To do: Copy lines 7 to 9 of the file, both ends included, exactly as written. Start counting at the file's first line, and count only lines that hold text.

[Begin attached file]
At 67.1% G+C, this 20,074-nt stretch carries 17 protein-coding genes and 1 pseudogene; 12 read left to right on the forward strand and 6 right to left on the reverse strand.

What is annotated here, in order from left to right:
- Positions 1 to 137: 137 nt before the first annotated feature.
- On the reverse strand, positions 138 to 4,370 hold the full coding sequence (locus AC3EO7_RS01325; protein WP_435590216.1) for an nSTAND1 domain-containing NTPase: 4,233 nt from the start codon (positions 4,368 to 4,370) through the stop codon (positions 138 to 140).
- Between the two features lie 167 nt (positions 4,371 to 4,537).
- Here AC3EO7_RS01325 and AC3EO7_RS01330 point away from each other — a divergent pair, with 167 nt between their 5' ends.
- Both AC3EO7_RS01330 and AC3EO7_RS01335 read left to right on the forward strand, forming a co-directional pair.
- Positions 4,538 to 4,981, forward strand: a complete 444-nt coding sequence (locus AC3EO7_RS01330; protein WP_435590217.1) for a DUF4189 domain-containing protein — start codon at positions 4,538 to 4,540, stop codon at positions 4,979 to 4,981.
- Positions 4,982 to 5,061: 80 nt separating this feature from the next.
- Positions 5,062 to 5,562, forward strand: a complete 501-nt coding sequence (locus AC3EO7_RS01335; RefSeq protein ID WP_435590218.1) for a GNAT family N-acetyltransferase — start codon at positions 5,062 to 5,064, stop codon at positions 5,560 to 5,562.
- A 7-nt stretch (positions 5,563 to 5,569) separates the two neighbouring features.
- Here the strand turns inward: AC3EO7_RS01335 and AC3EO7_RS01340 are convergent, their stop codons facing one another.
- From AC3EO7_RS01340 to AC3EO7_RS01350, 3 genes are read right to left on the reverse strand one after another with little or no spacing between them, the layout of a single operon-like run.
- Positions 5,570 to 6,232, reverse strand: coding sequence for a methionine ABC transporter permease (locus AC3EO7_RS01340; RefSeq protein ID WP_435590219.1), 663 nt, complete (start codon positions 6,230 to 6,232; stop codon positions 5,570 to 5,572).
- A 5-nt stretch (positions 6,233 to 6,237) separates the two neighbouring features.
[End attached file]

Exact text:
- Both AC3EO7_RS01330 and AC3EO7_RS01335 read left to right on the forward strand, forming a co-directional pair.
- Positions 4,538 to 4,981, forward strand: a complete 444-nt coding sequence (locus AC3EO7_RS01330; protein WP_435590217.1) for a DUF4189 domain-containing protein — start codon at positions 4,538 to 4,540, stop codon at positions 4,979 to 4,981.
- Positions 4,982 to 5,061: 80 nt separating this feature from the next.